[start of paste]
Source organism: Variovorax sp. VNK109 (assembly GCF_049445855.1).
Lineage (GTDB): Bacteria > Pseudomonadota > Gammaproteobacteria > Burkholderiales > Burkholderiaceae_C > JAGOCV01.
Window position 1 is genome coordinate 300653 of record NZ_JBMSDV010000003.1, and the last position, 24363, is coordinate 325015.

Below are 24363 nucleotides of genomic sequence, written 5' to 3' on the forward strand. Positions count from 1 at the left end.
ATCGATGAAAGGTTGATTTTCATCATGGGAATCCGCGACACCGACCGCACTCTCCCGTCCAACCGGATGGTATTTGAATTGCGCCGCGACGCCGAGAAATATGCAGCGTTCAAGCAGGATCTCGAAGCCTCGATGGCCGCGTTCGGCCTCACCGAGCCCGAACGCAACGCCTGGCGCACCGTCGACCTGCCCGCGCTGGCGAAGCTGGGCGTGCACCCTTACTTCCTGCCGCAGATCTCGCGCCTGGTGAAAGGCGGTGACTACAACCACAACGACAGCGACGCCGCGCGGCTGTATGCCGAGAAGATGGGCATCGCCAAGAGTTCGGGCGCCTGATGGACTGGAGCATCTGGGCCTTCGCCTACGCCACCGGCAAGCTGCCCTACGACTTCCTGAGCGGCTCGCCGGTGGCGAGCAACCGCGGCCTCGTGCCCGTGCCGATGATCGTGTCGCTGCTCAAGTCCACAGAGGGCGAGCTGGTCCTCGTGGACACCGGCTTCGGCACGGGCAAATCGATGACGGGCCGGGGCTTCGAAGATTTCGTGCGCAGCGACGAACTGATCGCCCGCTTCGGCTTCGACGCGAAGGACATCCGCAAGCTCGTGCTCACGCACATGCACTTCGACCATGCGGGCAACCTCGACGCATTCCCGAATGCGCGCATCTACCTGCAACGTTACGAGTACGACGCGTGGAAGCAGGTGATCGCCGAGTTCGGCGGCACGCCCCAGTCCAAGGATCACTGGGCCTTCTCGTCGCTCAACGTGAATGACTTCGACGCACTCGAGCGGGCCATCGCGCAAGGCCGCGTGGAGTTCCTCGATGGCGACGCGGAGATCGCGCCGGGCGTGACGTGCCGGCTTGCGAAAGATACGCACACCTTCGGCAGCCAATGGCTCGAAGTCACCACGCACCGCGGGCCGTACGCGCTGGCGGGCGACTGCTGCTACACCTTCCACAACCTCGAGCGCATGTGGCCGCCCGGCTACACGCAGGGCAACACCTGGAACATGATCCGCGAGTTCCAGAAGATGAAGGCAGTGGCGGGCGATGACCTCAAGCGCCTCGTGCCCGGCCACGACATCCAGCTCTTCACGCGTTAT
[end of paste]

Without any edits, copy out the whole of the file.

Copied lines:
Source organism: Variovorax sp. VNK109 (assembly GCF_049445855.1).
Lineage (GTDB): Bacteria > Pseudomonadota > Gammaproteobacteria > Burkholderiales > Burkholderiaceae_C > JAGOCV01.
Window position 1 is genome coordinate 300653 of record NZ_JBMSDV010000003.1, and the last position, 24363, is coordinate 325015.

Below are 24363 nucleotides of genomic sequence, written 5' to 3' on the forward strand. Positions count from 1 at the left end.
ATCGATGAAAGGTTGATTTTCATCATGGGAATCCGCGACACCGACCGCACTCTCCCGTCCAACCGGATGGTATTTGAATTGCGCCGCGACGCCGAGAAATATGCAGCGTTCAAGCAGGATCTCGAAGCCTCGATGGCCGCGTTCGGCCTCACCGAGCCCGAACGCAACGCCTGGCGCACCGTCGACCTGCCCGCGCTGGCGAAGCTGGGCGTGCACCCTTACTTCCTGCCGCAGATCTCGCGCCTGGTGAAAGGCGGTGACTACAACCACAACGACAGCGACGCCGCGCGGCTGTATGCCGAGAAGATGGGCATCGCCAAGAGTTCGGGCGCCTGATGGACTGGAGCATCTGGGCCTTCGCCTACGCCACCGGCAAGCTGCCCTACGACTTCCTGAGCGGCTCGCCGGTGGCGAGCAACCGCGGCCTCGTGCCCGTGCCGATGATCGTGTCGCTGCTCAAGTCCACAGAGGGCGAGCTGGTCCTCGTGGACACCGGCTTCGGCACGGGCAAATCGATGACGGGCCGGGGCTTCGAAGATTTCGTGCGCAGCGACGAACTGATCGCCCGCTTCGGCTTCGACGCGAAGGACATCCGCAAGCTCGTGCTCACGCACATGCACTTCGACCATGCGGGCAACCTCGACGCATTCCCGAATGCGCGCATCTACCTGCAACGTTACGAGTACGACGCGTGGAAGCAGGTGATCGCCGAGTTCGGCGGCACGCCCCAGTCCAAGGATCACTGGGCCTTCTCGTCGCTCAACGTGAATGACTTCGACGCACTCGAGCGGGCCATCGCGCAAGGCCGCGTGGAGTTCCTCGATGGCGACGCGGAGATCGCGCCGGGCGTGACGTGCCGGCTTGCGAAAGATACGCACACCTTCGGCAGCCAATGGCTCGAAGTCACCACGCACCGCGGGCCGTACGCGCTGGCGGGCGACTGCTGCTACACCTTCCACAACCTCGAGCGCATGTGGCCGCCCGGCTACACGCAGGGCAACACCTGGAACATGATCCGCGAGTTCCAGAAGATGAAGGCAGTGGCGGGCGATGACCTCAAGCGCCTCGTGCCCGGCCACGACATCCAGCTCTTCACGCGTTAT